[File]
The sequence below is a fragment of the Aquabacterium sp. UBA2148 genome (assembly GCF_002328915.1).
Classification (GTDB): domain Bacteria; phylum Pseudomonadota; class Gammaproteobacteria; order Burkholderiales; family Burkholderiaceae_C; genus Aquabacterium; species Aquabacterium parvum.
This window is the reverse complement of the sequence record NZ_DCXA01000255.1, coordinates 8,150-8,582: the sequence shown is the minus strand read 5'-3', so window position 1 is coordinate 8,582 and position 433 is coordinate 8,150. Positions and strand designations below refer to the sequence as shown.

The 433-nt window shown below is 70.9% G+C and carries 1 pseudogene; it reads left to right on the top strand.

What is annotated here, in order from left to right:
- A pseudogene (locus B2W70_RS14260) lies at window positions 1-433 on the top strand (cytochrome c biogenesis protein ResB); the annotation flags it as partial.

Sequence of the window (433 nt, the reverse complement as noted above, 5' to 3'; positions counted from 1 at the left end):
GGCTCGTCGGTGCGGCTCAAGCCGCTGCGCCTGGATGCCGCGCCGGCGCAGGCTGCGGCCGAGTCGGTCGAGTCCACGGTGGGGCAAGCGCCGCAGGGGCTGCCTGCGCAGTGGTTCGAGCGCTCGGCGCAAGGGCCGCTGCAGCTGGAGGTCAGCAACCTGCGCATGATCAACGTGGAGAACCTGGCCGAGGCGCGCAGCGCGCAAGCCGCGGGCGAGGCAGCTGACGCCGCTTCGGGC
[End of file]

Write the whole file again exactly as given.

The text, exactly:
The sequence below is a fragment of the Aquabacterium sp. UBA2148 genome (assembly GCF_002328915.1).
Classification (GTDB): domain Bacteria; phylum Pseudomonadota; class Gammaproteobacteria; order Burkholderiales; family Burkholderiaceae_C; genus Aquabacterium; species Aquabacterium parvum.
This window is the reverse complement of the sequence record NZ_DCXA01000255.1, coordinates 8,150-8,582: the sequence shown is the minus strand read 5'-3', so window position 1 is coordinate 8,582 and position 433 is coordinate 8,150. Positions and strand designations below refer to the sequence as shown.

The 433-nt window shown below is 70.9% G+C and carries 1 pseudogene; it reads left to right on the top strand.

What is annotated here, in order from left to right:
- A pseudogene (locus B2W70_RS14260) lies at window positions 1-433 on the top strand (cytochrome c biogenesis protein ResB); the annotation flags it as partial.

Sequence of the window (433 nt, the reverse complement as noted above, 5' to 3'; positions counted from 1 at the left end):
GGCTCGTCGGTGCGGCTCAAGCCGCTGCGCCTGGATGCCGCGCCGGCGCAGGCTGCGGCCGAGTCGGTCGAGTCCACGGTGGGGCAAGCGCCGCAGGGGCTGCCTGCGCAGTGGTTCGAGCGCTCGGCGCAAGGGCCGCTGCAGCTGGAGGTCAGCAACCTGCGCATGATCAACGTGGAGAACCTGGCCGAGGCGCGCAGCGCGCAAGCCGCGGGCGAGGCAGCTGACGCCGCTTCGGGC